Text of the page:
What Would You Do?

This past week I encountered something with a pair of students that I was not prepared for. I am not even sure if I handled it in the best way, but honestly I was very taken back.

Let me give you some background…

I teach a 3rd, 4th, and 5th grade elective each quarter. The elective that I am teaching this quarter is called The Stock Market and is labeled as an AIG elective on our registration materials. Students do not have to be AIG identified in order to take the elective There is a set curriculum provided by the Magnet office that can be followed, but honestly I am not that well educated on the Stock Market, so I am following along and adding what I can.

Since the Stock Market is such a broad topic, I wanted the students to have some background knowledge before we start trying to trade and sell stocks. The first activity that we started with was the finding and defining Stock Market vocabulary.

See the assignment below:

Screen Shot 2016-11-27 at 2.11.31 PM.png

The assignment was to find Stock market terms, define the terms and then each pair of students would use a padlet (padlet.com) to define the words. I assigned the students to work in random pairs with ipads. I gave them a Wise Stock Buyer for Kids print out to start finding the terms. Then I assigned each group a padlet to upload the terms.

See examples below:

Example 1                      Example 2                        Example 3

These were the questions I got before they started the assignment:

  1. How many terms do we need to find?
  2. How do we find which resource to use?
  3. Can we use google?
  4. How long should the definition be?
  5. Can I copy and paste from dictionary.com?

I wanted this activity to be open-ended and I wanted the students to be engaged with a variety of self-selected texts (with some guidance) to find the definitions (NO textbooks here). I then went over the how to cite a resource, why you need to make sure you state where the information came from and how we were learning about the words in context and not just from the dictionary. Some students who tried to use the dictionary noticed that the first definition that came up was not related to the Stock Market and then they were confused. This assignment was more about learning the word in the context of the paragraph.

We started working on the assignment and then on day 2 I assigned the blogs.

Now this is where my encounter began… On day 3 we opened up the padlets and a pair of students were holding up their ipad for all to see. Other students were rushing over and there were many ohhhhhssss and ahhhhhhhsss. I went over to see what all the fuss was about and they had completely finished with activity with over 30 terms. They were boasting about how they were finished first and had the most terms.

I called the pair to the side and asked what had happened…

  • The one student had folded up the paper, stuffed it in a pocket and taken it home to complete the activity. The student did let me know “I returned the paper to the folder”
  • When I asked how they completed it as a pair – the student said “I emailed him to let him know I was doing it at home.”
  • They finally admitted that they wanted to have “the most words”

I was taken back. This was an activity to be completed in class and they had taken their papers, gone home, logged onto the padlet, and then finished the activity. At first I was upset that they would want to do it at home, then I was surprised that they thought that was an acceptable thing to do and then I was annoyed that they could go home and complete it when not all the students have the same resources. I was also really taken back that they did not think they had done anything wrong.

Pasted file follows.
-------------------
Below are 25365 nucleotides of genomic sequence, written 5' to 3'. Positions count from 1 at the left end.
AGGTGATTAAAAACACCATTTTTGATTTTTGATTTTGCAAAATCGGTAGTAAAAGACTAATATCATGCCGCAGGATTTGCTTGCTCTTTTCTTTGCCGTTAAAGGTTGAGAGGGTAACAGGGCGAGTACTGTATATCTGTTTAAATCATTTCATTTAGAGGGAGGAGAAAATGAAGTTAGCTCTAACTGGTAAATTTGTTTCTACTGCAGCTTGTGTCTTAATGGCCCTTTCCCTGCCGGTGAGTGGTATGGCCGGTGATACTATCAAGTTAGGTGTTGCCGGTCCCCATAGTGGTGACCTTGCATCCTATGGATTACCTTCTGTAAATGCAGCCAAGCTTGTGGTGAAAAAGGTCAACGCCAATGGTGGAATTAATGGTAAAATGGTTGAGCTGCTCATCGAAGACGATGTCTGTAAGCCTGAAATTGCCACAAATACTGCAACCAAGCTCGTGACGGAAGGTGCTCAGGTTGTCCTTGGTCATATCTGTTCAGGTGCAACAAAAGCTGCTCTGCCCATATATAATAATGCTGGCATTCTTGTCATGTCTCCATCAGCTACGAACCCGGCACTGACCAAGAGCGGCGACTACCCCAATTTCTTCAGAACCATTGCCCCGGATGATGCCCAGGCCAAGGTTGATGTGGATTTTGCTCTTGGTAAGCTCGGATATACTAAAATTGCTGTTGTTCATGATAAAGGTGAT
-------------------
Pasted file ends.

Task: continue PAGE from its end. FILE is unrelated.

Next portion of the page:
After I reflected on the incident and had a discussion with the class, I realized that these students have so much pressure to be the best, complete the most work just to show they are “smart”. That is so sad to me and made me think about ways to work with students to show them what they are doing is great, it is not a competition.

What would you have done?

How would you make sure this does not happen?

Would you have reacted the same way?


2 thoughts on “What Would You Do?

  1. jlong450 November 30, 2016 / 8:03 pm

    Very interesting read and honestly I dont know how I would react to this either. I understand the point of the assignment having to be done in class but can you really get upset with the students that went home and still completed the work as requested? If I had to answer the “What would you do” question I suppose I may ask the students to add to the assignment since they knew there was class time to work on it. They did make a strong point of wanting to have the most terms so they may accept the task with no trouble.


  2. JSchmid450 December 2, 2016 / 12:56 am

    We talked about circumstances that kind of aligned with this in one of my classes this week. During a skit a student had to interrupt the “teacher” (a student who had been called upon) by raising their hand and asking if they could read (another student was all ready reading). The “teacher” calmly told him “No” and the disrupting “student” began to pout. He was then picked to read next. Afterward we discussed if that was the right course of action because one the one hand the student did interrupt class, while on the other obviously showed the willingness and want-to to be involved in reading. While yours was tougher and obviously a real-life situation the comparison sticks. I don’t know what I would do to a student that shows initiative to get an assignment done and be the best they can be, while also knowing that by doing so it gave them a leg-up on the rest of the class. Very tough call.


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